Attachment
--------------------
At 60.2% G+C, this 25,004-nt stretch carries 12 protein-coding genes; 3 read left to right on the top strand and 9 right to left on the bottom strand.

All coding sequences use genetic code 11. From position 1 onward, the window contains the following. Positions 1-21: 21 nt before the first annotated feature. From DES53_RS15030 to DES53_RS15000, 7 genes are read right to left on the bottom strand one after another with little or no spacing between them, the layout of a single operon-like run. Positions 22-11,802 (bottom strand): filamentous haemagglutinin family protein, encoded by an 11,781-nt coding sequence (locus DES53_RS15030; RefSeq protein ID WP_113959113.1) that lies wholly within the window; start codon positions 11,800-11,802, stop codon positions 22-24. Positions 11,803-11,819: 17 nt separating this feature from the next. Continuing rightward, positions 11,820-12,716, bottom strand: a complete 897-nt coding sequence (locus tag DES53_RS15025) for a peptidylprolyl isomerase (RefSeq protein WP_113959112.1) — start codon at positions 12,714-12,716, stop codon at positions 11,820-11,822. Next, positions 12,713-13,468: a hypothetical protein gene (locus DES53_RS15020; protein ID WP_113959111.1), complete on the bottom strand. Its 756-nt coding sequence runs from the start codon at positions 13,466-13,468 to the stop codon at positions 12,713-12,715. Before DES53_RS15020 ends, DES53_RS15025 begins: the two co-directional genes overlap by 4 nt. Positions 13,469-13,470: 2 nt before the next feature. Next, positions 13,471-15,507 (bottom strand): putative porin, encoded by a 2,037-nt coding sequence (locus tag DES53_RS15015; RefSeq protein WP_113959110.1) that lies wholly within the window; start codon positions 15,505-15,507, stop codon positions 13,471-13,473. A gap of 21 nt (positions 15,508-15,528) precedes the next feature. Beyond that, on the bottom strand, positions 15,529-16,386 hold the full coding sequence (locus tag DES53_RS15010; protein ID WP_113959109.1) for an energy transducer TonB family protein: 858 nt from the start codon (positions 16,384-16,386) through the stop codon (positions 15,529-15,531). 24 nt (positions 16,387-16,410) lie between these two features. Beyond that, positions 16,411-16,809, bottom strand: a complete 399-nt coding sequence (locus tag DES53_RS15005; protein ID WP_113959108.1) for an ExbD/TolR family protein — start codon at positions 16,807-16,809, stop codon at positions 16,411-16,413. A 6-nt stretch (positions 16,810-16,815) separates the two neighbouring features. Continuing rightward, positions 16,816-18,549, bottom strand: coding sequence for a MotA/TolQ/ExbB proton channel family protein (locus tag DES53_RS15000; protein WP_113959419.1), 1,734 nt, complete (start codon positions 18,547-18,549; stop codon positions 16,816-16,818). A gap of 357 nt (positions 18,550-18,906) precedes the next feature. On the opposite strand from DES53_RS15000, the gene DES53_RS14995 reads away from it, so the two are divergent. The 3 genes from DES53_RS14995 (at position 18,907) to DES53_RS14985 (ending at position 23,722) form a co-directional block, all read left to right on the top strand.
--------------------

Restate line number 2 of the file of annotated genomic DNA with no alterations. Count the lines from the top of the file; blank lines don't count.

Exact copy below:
All coding sequences use genetic code 11. From position 1 onward, the window contains the following. Positions 1-21: 21 nt before the first annotated feature. From DES53_RS15030 to DES53_RS15000, 7 genes are read right to left on the bottom strand one after another with little or no spacing between them, the layout of a single operon-like run. Positions 22-11,802 (bottom strand): filamentous haemagglutinin family protein, encoded by an 11,781-nt coding sequence (locus DES53_RS15030; RefSeq protein ID WP_113959113.1) that lies wholly within the window; start codon positions 11,800-11,802, stop codon positions 22-24. Positions 11,803-11,819: 17 nt separating this feature from the next. Continuing rightward, positions 11,820-12,716, bottom strand: a complete 897-nt coding sequence (locus tag DES53_RS15025) for a peptidylprolyl isomerase (RefSeq protein WP_113959112.1) — start codon at positions 12,714-12,716, stop codon at positions 11,820-11,822. Next, positions 12,713-13,468: a hypothetical protein gene (locus DES53_RS15020; protein ID WP_113959111.1), complete on the bottom strand. Its 756-nt coding sequence runs from the start codon at positions 13,466-13,468 to the stop codon at positions 12,713-12,715. Before DES53_RS15020 ends, DES53_RS15025 begins: the two co-directional genes overlap by 4 nt. Positions 13,469-13,470: 2 nt before the next feature. Next, positions 13,471-15,507 (bottom strand): putative porin, encoded by a 2,037-nt coding sequence (locus tag DES53_RS15015; RefSeq protein WP_113959110.1) that lies wholly within the window; start codon positions 15,505-15,507, stop codon positions 13,471-13,473. A gap of 21 nt (positions 15,508-15,528) precedes the next feature. Beyond that, on the bottom strand, positions 15,529-16,386 hold the full coding sequence (locus tag DES53_RS15010; protein ID WP_113959109.1) for an energy transducer TonB family protein: 858 nt from the start codon (positions 16,384-16,386) through the stop codon (positions 15,529-15,531). 24 nt (positions 16,387-16,410) lie between these two features. Beyond that, positions 16,411-16,809, bottom strand: a complete 399-nt coding sequence (locus tag DES53_RS15005; protein ID WP_113959108.1) for an ExbD/TolR family protein — start codon at positions 16,807-16,809, stop codon at positions 16,411-16,413. A 6-nt stretch (positions 16,810-16,815) separates the two neighbouring features. Continuing rightward, positions 16,816-18,549, bottom strand: coding sequence for a MotA/TolQ/ExbB proton channel family protein (locus tag DES53_RS15000; protein WP_113959419.1), 1,734 nt, complete (start codon positions 18,547-18,549; stop codon positions 16,816-16,818). A gap of 357 nt (positions 18,550-18,906) precedes the next feature. On the opposite strand from DES53_RS15000, the gene DES53_RS14995 reads away from it, so the two are divergent. The 3 genes from DES53_RS14995 (at position 18,907) to DES53_RS14985 (ending at position 23,722) form a co-directional block, all read left to right on the top strand.